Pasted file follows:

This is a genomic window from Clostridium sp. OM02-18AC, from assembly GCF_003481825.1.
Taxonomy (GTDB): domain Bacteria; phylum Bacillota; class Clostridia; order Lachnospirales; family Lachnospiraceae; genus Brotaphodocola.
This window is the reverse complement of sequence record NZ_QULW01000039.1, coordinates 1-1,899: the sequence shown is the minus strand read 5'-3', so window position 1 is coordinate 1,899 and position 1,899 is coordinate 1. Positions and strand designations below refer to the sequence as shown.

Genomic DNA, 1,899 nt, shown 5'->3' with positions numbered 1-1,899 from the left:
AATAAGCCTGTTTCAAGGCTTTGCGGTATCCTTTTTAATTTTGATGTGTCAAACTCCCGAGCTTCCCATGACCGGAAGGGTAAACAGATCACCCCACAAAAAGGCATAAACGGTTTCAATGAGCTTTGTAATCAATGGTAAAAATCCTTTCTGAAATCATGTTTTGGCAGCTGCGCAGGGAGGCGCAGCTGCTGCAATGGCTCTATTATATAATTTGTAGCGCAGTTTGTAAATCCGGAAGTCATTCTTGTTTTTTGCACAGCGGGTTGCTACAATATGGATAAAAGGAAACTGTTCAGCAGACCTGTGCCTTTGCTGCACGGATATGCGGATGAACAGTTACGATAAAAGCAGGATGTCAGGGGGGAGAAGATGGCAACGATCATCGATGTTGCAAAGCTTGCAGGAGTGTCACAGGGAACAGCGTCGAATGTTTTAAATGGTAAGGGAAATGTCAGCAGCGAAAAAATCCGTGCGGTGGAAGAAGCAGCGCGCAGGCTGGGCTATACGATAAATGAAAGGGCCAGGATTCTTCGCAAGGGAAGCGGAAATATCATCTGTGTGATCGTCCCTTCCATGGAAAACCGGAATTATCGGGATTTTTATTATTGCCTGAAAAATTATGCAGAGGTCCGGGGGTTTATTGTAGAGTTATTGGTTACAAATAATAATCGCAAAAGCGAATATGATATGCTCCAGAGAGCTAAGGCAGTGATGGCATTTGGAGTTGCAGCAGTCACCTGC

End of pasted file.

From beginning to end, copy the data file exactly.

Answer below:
This is a genomic window from Clostridium sp. OM02-18AC, from assembly GCF_003481825.1.
Taxonomy (GTDB): domain Bacteria; phylum Bacillota; class Clostridia; order Lachnospirales; family Lachnospiraceae; genus Brotaphodocola.
This window is the reverse complement of sequence record NZ_QULW01000039.1, coordinates 1-1,899: the sequence shown is the minus strand read 5'-3', so window position 1 is coordinate 1,899 and position 1,899 is coordinate 1. Positions and strand designations below refer to the sequence as shown.

Genomic DNA, 1,899 nt, shown 5'->3' with positions numbered 1-1,899 from the left:
AATAAGCCTGTTTCAAGGCTTTGCGGTATCCTTTTTAATTTTGATGTGTCAAACTCCCGAGCTTCCCATGACCGGAAGGGTAAACAGATCACCCCACAAAAAGGCATAAACGGTTTCAATGAGCTTTGTAATCAATGGTAAAAATCCTTTCTGAAATCATGTTTTGGCAGCTGCGCAGGGAGGCGCAGCTGCTGCAATGGCTCTATTATATAATTTGTAGCGCAGTTTGTAAATCCGGAAGTCATTCTTGTTTTTTGCACAGCGGGTTGCTACAATATGGATAAAAGGAAACTGTTCAGCAGACCTGTGCCTTTGCTGCACGGATATGCGGATGAACAGTTACGATAAAAGCAGGATGTCAGGGGGGAGAAGATGGCAACGATCATCGATGTTGCAAAGCTTGCAGGAGTGTCACAGGGAACAGCGTCGAATGTTTTAAATGGTAAGGGAAATGTCAGCAGCGAAAAAATCCGTGCGGTGGAAGAAGCAGCGCGCAGGCTGGGCTATACGATAAATGAAAGGGCCAGGATTCTTCGCAAGGGAAGCGGAAATATCATCTGTGTGATCGTCCCTTCCATGGAAAACCGGAATTATCGGGATTTTTATTATTGCCTGAAAAATTATGCAGAGGTCCGGGGGTTTATTGTAGAGTTATTGGTTACAAATAATAATCGCAAAAGCGAATATGATATGCTCCAGAGAGCTAAGGCAGTGATGGCATTTGGAGTTGCAGCAGTCACCTGC